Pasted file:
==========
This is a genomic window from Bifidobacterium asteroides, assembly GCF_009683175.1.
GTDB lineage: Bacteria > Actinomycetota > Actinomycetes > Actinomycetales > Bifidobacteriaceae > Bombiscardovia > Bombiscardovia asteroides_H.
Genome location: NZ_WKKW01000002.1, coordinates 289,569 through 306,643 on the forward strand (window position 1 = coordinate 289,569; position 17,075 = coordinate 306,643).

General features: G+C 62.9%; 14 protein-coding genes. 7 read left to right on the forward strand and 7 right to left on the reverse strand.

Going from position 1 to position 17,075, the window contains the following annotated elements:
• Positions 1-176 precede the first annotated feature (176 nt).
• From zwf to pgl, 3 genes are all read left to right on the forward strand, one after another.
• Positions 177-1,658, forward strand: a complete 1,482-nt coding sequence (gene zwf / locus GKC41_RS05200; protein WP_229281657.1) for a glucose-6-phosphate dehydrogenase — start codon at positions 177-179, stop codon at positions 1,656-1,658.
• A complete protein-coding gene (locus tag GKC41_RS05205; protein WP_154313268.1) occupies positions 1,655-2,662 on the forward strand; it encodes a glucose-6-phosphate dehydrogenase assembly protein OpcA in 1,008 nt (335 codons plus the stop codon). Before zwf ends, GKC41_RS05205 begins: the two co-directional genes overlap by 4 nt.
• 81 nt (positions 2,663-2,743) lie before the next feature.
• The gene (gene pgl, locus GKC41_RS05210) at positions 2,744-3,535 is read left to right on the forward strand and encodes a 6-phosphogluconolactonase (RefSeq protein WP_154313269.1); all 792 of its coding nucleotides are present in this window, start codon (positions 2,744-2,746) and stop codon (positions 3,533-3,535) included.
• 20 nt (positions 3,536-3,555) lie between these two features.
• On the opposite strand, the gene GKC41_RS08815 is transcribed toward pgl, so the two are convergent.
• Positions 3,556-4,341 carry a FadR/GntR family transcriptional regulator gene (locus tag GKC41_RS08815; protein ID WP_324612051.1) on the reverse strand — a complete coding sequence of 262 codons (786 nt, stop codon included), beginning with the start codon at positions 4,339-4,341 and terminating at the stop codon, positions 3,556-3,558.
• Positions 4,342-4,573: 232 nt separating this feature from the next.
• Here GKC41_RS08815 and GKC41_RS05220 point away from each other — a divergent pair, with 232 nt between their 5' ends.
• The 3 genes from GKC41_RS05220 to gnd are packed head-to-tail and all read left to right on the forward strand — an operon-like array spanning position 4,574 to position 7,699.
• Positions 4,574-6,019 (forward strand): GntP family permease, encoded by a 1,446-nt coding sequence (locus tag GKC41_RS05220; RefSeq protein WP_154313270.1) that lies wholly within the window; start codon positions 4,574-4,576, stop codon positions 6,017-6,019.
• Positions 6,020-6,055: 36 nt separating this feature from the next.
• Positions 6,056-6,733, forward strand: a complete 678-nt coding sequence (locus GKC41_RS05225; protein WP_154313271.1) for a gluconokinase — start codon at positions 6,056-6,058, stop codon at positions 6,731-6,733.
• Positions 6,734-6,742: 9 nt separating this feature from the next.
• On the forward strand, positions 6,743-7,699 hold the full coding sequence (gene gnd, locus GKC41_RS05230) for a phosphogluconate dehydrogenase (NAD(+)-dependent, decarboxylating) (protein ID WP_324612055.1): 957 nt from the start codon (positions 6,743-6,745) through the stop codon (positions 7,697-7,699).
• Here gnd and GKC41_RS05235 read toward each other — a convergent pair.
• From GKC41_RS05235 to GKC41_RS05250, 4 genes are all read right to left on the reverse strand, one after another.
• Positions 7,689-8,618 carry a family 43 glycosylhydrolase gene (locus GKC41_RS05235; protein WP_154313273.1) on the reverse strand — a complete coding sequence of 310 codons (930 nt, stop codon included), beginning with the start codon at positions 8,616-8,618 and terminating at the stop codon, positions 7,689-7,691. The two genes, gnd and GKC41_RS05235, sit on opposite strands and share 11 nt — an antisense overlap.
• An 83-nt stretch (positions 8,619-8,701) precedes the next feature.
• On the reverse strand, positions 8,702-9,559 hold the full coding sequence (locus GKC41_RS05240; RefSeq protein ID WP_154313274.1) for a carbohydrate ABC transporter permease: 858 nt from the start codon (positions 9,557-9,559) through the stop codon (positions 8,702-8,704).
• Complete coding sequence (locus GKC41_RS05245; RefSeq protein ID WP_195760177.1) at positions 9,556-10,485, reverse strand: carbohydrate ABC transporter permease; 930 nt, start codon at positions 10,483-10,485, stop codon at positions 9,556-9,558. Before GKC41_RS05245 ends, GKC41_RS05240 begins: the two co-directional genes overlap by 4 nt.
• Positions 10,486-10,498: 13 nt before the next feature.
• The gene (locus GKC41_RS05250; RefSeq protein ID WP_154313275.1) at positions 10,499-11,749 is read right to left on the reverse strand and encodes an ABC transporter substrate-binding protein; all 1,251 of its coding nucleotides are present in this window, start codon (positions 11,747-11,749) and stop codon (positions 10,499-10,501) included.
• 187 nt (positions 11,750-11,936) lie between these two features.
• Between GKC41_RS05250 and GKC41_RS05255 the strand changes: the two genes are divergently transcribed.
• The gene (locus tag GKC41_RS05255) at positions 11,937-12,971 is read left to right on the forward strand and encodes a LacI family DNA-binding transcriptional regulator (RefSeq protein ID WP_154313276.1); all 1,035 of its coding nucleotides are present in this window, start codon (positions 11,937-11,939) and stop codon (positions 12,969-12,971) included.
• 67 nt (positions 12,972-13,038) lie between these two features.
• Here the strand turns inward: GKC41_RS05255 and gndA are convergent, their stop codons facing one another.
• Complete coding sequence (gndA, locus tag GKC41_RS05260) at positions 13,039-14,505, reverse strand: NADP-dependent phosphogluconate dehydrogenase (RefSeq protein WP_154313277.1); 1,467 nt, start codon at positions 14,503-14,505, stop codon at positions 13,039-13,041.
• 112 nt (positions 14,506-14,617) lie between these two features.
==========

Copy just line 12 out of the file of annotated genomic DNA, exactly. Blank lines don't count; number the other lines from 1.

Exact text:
• 20 nt (positions 3,536-3,555) lie between these two features.